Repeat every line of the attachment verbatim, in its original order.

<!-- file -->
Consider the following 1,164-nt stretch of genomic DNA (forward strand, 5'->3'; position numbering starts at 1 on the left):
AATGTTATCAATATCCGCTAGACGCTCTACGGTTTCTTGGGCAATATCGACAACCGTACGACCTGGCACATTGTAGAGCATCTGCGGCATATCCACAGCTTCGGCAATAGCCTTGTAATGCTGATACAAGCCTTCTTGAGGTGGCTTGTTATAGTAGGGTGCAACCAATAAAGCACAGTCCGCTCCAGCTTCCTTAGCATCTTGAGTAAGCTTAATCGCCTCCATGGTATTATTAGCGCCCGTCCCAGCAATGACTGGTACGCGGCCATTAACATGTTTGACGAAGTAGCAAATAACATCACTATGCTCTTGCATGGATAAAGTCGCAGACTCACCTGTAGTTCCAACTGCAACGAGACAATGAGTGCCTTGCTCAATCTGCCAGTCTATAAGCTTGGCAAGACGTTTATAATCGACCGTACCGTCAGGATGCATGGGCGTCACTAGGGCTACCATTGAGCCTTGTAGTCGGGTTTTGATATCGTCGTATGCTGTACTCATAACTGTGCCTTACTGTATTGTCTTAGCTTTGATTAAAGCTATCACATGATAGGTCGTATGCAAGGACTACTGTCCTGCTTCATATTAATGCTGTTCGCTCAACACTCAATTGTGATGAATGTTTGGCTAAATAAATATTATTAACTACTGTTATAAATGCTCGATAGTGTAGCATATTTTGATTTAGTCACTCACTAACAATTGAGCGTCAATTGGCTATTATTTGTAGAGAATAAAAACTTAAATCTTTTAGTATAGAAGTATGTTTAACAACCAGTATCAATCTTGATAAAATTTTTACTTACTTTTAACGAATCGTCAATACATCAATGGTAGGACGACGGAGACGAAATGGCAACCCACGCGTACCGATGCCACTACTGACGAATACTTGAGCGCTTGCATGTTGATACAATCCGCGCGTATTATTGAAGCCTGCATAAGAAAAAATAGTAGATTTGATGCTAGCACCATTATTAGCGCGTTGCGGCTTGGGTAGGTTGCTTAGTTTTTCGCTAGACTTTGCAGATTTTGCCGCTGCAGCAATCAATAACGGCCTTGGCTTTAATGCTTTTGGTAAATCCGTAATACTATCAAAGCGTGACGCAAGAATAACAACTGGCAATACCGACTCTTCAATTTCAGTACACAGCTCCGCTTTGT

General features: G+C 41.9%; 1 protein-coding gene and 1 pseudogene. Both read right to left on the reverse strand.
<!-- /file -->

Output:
Consider the following 1,164-nt stretch of genomic DNA (forward strand, 5'->3'; position numbering starts at 1 on the left):
AATGTTATCAATATCCGCTAGACGCTCTACGGTTTCTTGGGCAATATCGACAACCGTACGACCTGGCACATTGTAGAGCATCTGCGGCATATCCACAGCTTCGGCAATAGCCTTGTAATGCTGATACAAGCCTTCTTGAGGTGGCTTGTTATAGTAGGGTGCAACCAATAAAGCACAGTCCGCTCCAGCTTCCTTAGCATCTTGAGTAAGCTTAATCGCCTCCATGGTATTATTAGCGCCCGTCCCAGCAATGACTGGTACGCGGCCATTAACATGTTTGACGAAGTAGCAAATAACATCACTATGCTCTTGCATGGATAAAGTCGCAGACTCACCTGTAGTTCCAACTGCAACGAGACAATGAGTGCCTTGCTCAATCTGCCAGTCTATAAGCTTGGCAAGACGTTTATAATCGACCGTACCGTCAGGATGCATGGGCGTCACTAGGGCTACCATTGAGCCTTGTAGTCGGGTTTTGATATCGTCGTATGCTGTACTCATAACTGTGCCTTACTGTATTGTCTTAGCTTTGATTAAAGCTATCACATGATAGGTCGTATGCAAGGACTACTGTCCTGCTTCATATTAATGCTGTTCGCTCAACACTCAATTGTGATGAATGTTTGGCTAAATAAATATTATTAACTACTGTTATAAATGCTCGATAGTGTAGCATATTTTGATTTAGTCACTCACTAACAATTGAGCGTCAATTGGCTATTATTTGTAGAGAATAAAAACTTAAATCTTTTAGTATAGAAGTATGTTTAACAACCAGTATCAATCTTGATAAAATTTTTACTTACTTTTAACGAATCGTCAATACATCAATGGTAGGACGACGGAGACGAAATGGCAACCCACGCGTACCGATGCCACTACTGACGAATACTTGAGCGCTTGCATGTTGATACAATCCGCGCGTATTATTGAAGCCTGCATAAGAAAAAATAGTAGATTTGATGCTAGCACCATTATTAGCGCGTTGCGGCTTGGGTAGGTTGCTTAGTTTTTCGCTAGACTTTGCAGATTTTGCCGCTGCAGCAATCAATAACGGCCTTGGCTTTAATGCTTTTGGTAAATCCGTAATACTATCAAAGCGTGACGCAAGAATAACAACTGGCAATACCGACTCTTCAATTTCAGTACACAGCTCCGCTTTGT

General features: G+C 41.9%; 1 protein-coding gene and 1 pseudogene. Both read right to left on the reverse strand.